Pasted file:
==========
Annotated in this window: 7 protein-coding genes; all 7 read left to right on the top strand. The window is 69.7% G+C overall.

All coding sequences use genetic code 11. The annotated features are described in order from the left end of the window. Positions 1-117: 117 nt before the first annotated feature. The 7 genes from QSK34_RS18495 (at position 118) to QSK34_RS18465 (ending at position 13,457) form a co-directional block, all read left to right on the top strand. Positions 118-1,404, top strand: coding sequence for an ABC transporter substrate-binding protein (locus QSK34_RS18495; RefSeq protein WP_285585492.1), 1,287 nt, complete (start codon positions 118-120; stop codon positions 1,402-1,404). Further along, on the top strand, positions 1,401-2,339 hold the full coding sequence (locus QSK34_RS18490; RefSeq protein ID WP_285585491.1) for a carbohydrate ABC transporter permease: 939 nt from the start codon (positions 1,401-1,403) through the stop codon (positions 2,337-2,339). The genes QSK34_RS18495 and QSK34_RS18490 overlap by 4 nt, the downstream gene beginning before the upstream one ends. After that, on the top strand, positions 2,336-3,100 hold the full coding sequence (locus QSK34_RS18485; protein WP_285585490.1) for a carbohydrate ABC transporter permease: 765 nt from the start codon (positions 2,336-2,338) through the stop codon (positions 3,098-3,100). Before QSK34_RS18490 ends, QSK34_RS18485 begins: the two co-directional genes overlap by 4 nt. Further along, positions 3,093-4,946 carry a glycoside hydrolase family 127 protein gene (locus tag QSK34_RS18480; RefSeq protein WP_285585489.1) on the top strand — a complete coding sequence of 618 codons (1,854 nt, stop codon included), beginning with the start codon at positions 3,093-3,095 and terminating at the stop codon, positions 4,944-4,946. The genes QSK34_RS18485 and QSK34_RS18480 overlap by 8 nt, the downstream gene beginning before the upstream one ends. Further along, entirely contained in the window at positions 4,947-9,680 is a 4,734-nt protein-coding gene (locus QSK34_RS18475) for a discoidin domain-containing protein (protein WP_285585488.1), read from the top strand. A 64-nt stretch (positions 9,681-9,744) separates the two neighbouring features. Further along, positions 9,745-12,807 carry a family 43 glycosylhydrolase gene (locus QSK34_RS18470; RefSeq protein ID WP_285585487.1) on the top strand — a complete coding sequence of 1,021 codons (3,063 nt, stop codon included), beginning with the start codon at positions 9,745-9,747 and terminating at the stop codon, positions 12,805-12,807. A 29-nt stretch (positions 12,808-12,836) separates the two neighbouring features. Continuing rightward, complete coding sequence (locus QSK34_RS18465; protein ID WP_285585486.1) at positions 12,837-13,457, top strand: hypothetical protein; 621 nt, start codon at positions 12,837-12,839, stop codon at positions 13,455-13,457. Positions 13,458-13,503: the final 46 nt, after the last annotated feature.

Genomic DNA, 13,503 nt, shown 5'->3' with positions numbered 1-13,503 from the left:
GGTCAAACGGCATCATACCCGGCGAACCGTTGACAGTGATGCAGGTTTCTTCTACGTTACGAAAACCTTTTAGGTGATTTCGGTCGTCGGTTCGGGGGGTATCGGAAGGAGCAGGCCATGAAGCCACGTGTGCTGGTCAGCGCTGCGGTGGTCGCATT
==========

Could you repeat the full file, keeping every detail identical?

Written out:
Annotated in this window: 7 protein-coding genes; all 7 read left to right on the top strand. The window is 69.7% G+C overall.

All coding sequences use genetic code 11. The annotated features are described in order from the left end of the window. Positions 1-117: 117 nt before the first annotated feature. The 7 genes from QSK34_RS18495 (at position 118) to QSK34_RS18465 (ending at position 13,457) form a co-directional block, all read left to right on the top strand. Positions 118-1,404, top strand: coding sequence for an ABC transporter substrate-binding protein (locus QSK34_RS18495; RefSeq protein WP_285585492.1), 1,287 nt, complete (start codon positions 118-120; stop codon positions 1,402-1,404). Further along, on the top strand, positions 1,401-2,339 hold the full coding sequence (locus QSK34_RS18490; RefSeq protein ID WP_285585491.1) for a carbohydrate ABC transporter permease: 939 nt from the start codon (positions 1,401-1,403) through the stop codon (positions 2,337-2,339). The genes QSK34_RS18495 and QSK34_RS18490 overlap by 4 nt, the downstream gene beginning before the upstream one ends. After that, on the top strand, positions 2,336-3,100 hold the full coding sequence (locus QSK34_RS18485; protein WP_285585490.1) for a carbohydrate ABC transporter permease: 765 nt from the start codon (positions 2,336-2,338) through the stop codon (positions 3,098-3,100). Before QSK34_RS18490 ends, QSK34_RS18485 begins: the two co-directional genes overlap by 4 nt. Further along, positions 3,093-4,946 carry a glycoside hydrolase family 127 protein gene (locus tag QSK34_RS18480; RefSeq protein WP_285585489.1) on the top strand — a complete coding sequence of 618 codons (1,854 nt, stop codon included), beginning with the start codon at positions 3,093-3,095 and terminating at the stop codon, positions 4,944-4,946. The genes QSK34_RS18485 and QSK34_RS18480 overlap by 8 nt, the downstream gene beginning before the upstream one ends. Further along, entirely contained in the window at positions 4,947-9,680 is a 4,734-nt protein-coding gene (locus QSK34_RS18475) for a discoidin domain-containing protein (protein WP_285585488.1), read from the top strand. A 64-nt stretch (positions 9,681-9,744) separates the two neighbouring features. Further along, positions 9,745-12,807 carry a family 43 glycosylhydrolase gene (locus QSK34_RS18470; RefSeq protein ID WP_285585487.1) on the top strand — a complete coding sequence of 1,021 codons (3,063 nt, stop codon included), beginning with the start codon at positions 9,745-9,747 and terminating at the stop codon, positions 12,805-12,807. A 29-nt stretch (positions 12,808-12,836) separates the two neighbouring features. Continuing rightward, complete coding sequence (locus QSK34_RS18465; protein ID WP_285585486.1) at positions 12,837-13,457, top strand: hypothetical protein; 621 nt, start codon at positions 12,837-12,839, stop codon at positions 13,455-13,457. Positions 13,458-13,503: the final 46 nt, after the last annotated feature.

Genomic DNA, 13,503 nt, shown 5'->3' with positions numbered 1-13,503 from the left:
GGTCAAACGGCATCATACCCGGCGAACCGTTGACAGTGATGCAGGTTTCTTCTACGTTACGAAAACCTTTTAGGTGATTTCGGTCGTCGGTTCGGGGGGTATCGGAAGGAGCAGGCCATGAAGCCACGTGTGCTGGTCAGCGCTGCGGTGGTCGCATT